But there’s one thing about this text that, if not troubling, is at least a little confusing.
There is no mention of this woman’s faith.
Jesus heals a lot of people in the Gospel of Luke. A centurion sends some Jewish elders to request that Jesus heal his slave. When the centurion hears that Jesus is heading his way, he sends friends to tell Jesus, “I am not worthy to have you come under my roof…but only speak the word and let my servant be healed.” And then Jesus praises the faith of the centurion saying, “I tell you, not even in Israel have I found such faith.” And then he returns home, and the slave was healed. Did Jesus heal the slave because of the centurion’s faith? There are certainly other places in the Bible that talk about a connection between faith and healing.
But the woman in today’s story doesn’t seek out Jesus. She doesn’t beg Jesus for her son’s life. All she does is cry. Of course, maybe the reason isn’t from a lack of faith, maybe she just thinks it’s too late. Her son is dead. But if that’s the case, why doesn’t she at least say “thank you?” Or if she did say “thank you,” why doesn’t the gospel writer record her response?
It could be that mother and son joined in a celebration with the rest of the crowd. But why didn’t the gospel writer tell us that? In other stories in Luke, people’s healing is attributed to their faith. Or if the healing happens without a request for it, like crippled woman later in Luke’s gospel, they at least say thank you or begin praising God.
But in this story of Jesus raising this man from the dead, there is no word about the mother’s faith. All we are told about is her tears.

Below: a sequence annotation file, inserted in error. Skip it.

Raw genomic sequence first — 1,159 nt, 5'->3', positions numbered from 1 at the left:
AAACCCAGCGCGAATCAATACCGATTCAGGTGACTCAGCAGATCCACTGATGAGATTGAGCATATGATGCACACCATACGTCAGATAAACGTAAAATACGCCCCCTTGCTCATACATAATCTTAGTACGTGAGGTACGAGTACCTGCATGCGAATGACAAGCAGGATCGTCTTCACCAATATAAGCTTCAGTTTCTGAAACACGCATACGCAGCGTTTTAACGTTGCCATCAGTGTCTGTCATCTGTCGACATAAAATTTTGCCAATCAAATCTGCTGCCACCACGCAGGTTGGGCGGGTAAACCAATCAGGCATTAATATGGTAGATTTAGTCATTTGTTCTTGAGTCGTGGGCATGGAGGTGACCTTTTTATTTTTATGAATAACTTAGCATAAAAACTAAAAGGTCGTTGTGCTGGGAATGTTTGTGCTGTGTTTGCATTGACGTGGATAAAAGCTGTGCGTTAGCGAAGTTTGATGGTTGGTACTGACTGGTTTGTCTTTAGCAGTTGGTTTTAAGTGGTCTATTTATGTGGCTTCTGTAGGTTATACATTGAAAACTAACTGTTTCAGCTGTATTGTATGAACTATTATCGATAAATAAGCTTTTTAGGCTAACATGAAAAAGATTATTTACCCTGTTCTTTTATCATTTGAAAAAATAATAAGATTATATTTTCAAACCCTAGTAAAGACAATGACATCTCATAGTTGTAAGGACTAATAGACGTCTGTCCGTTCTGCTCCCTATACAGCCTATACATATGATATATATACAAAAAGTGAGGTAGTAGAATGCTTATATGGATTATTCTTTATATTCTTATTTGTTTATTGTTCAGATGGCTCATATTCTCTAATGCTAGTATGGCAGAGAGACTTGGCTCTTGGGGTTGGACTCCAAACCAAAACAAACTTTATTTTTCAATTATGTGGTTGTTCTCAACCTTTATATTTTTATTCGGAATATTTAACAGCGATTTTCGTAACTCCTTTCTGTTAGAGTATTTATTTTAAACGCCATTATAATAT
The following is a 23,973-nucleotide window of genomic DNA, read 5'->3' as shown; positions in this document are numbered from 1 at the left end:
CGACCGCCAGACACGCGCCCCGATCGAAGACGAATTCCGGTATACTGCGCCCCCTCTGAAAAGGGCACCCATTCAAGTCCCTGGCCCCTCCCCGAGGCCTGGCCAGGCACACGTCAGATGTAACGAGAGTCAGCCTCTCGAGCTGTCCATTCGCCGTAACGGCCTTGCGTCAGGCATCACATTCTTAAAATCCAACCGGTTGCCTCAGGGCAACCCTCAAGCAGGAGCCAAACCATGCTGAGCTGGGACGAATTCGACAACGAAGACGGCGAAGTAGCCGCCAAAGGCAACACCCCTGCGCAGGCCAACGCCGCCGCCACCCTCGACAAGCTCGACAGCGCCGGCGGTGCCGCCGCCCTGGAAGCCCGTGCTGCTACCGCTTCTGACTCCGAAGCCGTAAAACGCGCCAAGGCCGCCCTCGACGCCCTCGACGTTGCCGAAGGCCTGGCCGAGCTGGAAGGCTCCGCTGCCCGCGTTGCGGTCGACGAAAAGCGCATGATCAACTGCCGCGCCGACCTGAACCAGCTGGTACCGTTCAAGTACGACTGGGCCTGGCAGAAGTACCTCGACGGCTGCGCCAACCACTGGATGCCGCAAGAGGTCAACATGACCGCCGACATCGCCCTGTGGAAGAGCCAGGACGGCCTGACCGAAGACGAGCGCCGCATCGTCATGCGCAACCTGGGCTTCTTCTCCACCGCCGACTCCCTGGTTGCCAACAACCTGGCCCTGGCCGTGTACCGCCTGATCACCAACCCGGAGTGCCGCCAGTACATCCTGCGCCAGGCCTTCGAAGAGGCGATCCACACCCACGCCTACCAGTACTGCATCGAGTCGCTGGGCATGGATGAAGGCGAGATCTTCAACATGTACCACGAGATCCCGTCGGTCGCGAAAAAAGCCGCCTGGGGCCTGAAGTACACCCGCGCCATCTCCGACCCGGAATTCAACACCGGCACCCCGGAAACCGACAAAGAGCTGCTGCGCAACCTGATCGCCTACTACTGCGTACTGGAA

So, maybe this story isn’t about faith. Maybe this story is about grace-pure, unearned, un-asked-for grace.
This raising doesn’t happen because of a mother’s faith or her son’s worthiness. It happens because Jesus has compassion for her. Period.
It could be that both mother and son were faithful and grateful. But the point of this story is not the mother or her son. The point of this story is Jesus’ compassion. The point is that when grace comes into our lives, it often comes in a way that surprises us. The point, the application for us, is that we should always be packing party clothes because, with Jesus, you never know when a funeral procession just might turn into a celebration.
Years ago, I did a funeral for a man by the name of Manny. Manny was a jazz pianist who, with his music, had brought joy to the lives of many people. One of his last gigs was playing piano at a restaurant in Bemidji for the supper crowd. He would take requests. Manny could play anything. It was something to behold.